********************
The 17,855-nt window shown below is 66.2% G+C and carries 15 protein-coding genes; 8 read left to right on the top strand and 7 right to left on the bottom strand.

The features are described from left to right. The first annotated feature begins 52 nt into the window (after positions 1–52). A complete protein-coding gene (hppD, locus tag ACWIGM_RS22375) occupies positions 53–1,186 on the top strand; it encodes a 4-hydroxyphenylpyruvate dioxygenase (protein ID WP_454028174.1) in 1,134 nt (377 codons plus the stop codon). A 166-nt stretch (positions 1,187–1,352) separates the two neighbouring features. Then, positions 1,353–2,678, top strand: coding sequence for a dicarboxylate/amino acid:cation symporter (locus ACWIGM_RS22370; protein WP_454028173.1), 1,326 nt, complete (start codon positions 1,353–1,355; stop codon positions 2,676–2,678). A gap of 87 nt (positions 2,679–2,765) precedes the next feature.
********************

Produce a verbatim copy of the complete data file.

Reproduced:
The 17,855-nt window shown below is 66.2% G+C and carries 15 protein-coding genes; 8 read left to right on the top strand and 7 right to left on the bottom strand.

The features are described from left to right. The first annotated feature begins 52 nt into the window (after positions 1–52). A complete protein-coding gene (hppD, locus tag ACWIGM_RS22375) occupies positions 53–1,186 on the top strand; it encodes a 4-hydroxyphenylpyruvate dioxygenase (protein ID WP_454028174.1) in 1,134 nt (377 codons plus the stop codon). A 166-nt stretch (positions 1,187–1,352) separates the two neighbouring features. Then, positions 1,353–2,678, top strand: coding sequence for a dicarboxylate/amino acid:cation symporter (locus ACWIGM_RS22370; protein WP_454028173.1), 1,326 nt, complete (start codon positions 1,353–1,355; stop codon positions 2,676–2,678). A gap of 87 nt (positions 2,679–2,765) precedes the next feature.